Monday, April 4, 2016

Foreign Ministry launches hasbara video competition

The Times of Israel

Image from article, with caption: Tzipi Hotovely in the Knesset, July 7, 2014

In a bid to sway the world’s opinion on Israel, the Foreign Ministry on Monday launched an international competition for video shorts promoting the Jewish state.

Creators of the two winning videos will receive a cash prize, and their submissions will be used as official Foreign Ministry advocacy materials.

In announcing the competition, Deputy Foreign Minister Tzipi Hotovely said the advocacy, or hasbara, initiative sought to shift the approach of Israeli public diplomacy from the defensive to the offensive.

“I think this is a wonderful opportunity for Israelis and others around the world who love Israel and who want to contribute their talents to changing public discourse and improving Israel’s standing,” she said in a statement.

Submissions are to deal with specific issues, including the status of Jerusalem and Palestinian media “propaganda,” Hotovely said.

The competition will include two categories — one for Israelis only; the other open to any individual or company that wishes to participate.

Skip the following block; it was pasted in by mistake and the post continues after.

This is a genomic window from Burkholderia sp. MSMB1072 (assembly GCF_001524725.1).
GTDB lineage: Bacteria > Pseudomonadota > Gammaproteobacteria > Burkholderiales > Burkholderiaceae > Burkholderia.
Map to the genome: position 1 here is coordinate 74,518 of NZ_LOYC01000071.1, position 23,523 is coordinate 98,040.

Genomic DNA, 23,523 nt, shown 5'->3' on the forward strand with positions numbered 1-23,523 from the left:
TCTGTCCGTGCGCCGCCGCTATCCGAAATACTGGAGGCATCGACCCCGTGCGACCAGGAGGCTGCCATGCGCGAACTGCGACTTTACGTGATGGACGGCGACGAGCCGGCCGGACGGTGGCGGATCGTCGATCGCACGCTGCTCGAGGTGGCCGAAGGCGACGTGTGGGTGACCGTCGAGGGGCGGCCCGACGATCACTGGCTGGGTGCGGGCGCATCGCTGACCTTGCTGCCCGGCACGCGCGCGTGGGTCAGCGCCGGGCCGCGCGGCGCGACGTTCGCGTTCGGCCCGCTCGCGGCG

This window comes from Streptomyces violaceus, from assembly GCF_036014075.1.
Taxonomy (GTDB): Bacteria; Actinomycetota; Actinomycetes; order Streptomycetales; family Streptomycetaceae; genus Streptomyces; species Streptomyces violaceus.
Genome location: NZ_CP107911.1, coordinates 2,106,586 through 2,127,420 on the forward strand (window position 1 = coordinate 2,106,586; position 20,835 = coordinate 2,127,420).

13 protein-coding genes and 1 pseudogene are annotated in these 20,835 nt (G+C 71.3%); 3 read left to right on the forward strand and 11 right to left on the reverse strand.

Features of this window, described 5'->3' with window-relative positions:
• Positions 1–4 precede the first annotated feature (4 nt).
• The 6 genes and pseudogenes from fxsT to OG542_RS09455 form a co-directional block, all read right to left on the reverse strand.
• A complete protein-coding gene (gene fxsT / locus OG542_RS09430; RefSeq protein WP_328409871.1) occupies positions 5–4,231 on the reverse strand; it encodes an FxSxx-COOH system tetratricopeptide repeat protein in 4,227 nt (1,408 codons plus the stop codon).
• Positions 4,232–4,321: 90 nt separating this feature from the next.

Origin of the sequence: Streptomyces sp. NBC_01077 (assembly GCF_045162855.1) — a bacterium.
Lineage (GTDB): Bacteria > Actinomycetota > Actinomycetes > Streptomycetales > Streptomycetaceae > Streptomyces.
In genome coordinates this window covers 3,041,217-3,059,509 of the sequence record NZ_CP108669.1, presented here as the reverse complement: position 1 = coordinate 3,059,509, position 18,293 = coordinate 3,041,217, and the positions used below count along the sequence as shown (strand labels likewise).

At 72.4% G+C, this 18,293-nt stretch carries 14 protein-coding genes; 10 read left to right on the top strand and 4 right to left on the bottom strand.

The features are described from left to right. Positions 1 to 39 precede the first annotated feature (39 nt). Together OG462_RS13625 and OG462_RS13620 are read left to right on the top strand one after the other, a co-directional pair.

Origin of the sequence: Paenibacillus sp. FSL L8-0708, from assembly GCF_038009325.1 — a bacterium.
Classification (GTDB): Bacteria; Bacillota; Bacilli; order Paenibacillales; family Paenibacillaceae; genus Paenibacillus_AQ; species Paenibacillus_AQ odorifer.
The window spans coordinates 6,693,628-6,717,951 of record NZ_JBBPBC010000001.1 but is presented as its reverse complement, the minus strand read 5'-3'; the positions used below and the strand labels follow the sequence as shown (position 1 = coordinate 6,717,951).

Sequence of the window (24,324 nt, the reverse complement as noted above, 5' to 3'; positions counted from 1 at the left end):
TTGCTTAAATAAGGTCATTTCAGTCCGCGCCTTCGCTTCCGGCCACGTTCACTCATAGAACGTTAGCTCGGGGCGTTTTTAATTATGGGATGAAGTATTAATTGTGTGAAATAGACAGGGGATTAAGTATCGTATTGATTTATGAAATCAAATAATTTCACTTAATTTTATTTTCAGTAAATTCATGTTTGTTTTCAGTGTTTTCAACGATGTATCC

In her statement, Hotovely noted it was the first time the Foreign Ministry has ever sought the public’s assistance in a public advocacy campaign.

She did not detail the specifics of the competition.

While Israel does not often garner much praise for its ability to present its best face to the world, when it comes to combining public advocacy and social media, it apparently doesn’t do too shabbily.

According to a study published last week, Israel’s Foreign Ministry is the eighth-best player in the world in the field of digital diplomacy, beating powerhouses such as Germany, Japan and Switzerland.

According to Noam Katz, of the Foreign Ministry’s media and public affairs division, the ministry operates some 350 channels on various platforms, including websites; Twitter feeds; Facebook pages; and profiles on Instagram, YouTube, Vine, Pinterest and other social media sites, all of which are constantly updated.

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